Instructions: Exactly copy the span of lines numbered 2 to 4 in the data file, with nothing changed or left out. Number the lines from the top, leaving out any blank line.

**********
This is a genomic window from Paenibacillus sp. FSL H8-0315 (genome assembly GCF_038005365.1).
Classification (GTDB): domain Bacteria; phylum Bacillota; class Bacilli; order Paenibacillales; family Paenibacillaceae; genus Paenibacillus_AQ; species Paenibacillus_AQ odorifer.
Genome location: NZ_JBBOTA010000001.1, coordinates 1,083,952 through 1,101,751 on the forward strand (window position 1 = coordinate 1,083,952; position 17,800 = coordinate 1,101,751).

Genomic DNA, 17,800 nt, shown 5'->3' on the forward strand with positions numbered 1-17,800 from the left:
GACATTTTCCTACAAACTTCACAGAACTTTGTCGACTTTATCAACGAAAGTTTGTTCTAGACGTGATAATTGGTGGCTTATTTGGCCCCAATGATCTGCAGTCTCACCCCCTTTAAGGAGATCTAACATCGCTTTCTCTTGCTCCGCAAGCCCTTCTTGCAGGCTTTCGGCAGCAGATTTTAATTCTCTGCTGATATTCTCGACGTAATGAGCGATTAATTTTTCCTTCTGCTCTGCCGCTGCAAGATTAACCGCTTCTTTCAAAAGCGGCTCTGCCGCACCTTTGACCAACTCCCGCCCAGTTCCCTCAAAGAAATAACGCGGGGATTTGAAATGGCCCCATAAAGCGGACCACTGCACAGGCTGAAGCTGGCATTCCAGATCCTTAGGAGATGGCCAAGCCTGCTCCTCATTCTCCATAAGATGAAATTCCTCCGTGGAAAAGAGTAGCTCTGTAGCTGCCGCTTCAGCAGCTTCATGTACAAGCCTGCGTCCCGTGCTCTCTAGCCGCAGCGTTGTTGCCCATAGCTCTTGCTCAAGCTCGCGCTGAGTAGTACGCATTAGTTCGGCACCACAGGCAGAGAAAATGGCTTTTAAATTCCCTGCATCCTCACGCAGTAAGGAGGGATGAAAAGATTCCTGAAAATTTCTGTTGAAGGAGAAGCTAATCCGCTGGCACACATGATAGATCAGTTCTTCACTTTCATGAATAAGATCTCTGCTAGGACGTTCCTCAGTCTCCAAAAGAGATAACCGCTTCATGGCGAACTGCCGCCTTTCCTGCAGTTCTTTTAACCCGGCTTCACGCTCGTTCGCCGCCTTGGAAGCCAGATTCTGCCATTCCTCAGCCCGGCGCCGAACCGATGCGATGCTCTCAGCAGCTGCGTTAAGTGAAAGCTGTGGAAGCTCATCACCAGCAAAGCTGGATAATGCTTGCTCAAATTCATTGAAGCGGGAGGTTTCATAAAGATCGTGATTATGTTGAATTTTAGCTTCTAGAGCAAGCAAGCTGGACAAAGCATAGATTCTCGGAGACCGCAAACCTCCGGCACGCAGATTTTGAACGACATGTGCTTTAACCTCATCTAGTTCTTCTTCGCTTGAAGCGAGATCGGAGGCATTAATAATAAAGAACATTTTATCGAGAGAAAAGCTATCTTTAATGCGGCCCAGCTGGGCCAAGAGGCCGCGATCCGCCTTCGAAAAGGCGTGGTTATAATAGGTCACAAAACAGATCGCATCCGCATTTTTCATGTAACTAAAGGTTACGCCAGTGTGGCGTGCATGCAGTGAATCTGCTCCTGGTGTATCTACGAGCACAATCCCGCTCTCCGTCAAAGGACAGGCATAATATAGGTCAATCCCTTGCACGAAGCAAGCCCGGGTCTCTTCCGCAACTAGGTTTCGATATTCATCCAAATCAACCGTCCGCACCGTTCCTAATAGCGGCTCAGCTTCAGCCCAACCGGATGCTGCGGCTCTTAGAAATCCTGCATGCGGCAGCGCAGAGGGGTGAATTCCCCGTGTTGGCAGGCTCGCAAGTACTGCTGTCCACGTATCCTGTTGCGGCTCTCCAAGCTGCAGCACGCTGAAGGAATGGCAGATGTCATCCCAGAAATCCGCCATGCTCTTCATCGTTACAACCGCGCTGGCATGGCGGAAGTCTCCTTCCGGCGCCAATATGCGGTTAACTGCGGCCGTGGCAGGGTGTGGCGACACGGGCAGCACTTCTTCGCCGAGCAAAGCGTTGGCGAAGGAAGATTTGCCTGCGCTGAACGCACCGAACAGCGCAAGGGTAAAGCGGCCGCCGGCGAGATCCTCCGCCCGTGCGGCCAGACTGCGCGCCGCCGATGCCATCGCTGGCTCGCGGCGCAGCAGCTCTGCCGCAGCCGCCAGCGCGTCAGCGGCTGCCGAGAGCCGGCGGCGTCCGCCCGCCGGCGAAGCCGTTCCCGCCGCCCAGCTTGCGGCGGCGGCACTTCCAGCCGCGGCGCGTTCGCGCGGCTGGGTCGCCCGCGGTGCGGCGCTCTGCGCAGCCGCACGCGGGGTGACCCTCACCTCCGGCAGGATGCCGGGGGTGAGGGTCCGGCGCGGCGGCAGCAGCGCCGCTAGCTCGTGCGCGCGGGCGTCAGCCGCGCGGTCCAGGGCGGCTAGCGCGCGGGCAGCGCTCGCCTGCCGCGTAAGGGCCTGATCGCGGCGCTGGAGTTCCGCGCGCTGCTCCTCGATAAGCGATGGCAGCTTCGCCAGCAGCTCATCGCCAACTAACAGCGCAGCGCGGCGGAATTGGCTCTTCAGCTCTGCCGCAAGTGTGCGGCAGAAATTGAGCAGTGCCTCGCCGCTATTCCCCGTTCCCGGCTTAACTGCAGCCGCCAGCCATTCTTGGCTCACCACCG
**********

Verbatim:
Classification (GTDB): domain Bacteria; phylum Bacillota; class Bacilli; order Paenibacillales; family Paenibacillaceae; genus Paenibacillus_AQ; species Paenibacillus_AQ odorifer.
Genome location: NZ_JBBOTA010000001.1, coordinates 1,083,952 through 1,101,751 on the forward strand (window position 1 = coordinate 1,083,952; position 17,800 = coordinate 1,101,751).

Genomic DNA, 17,800 nt, shown 5'->3' on the forward strand with positions numbered 1-17,800 from the left: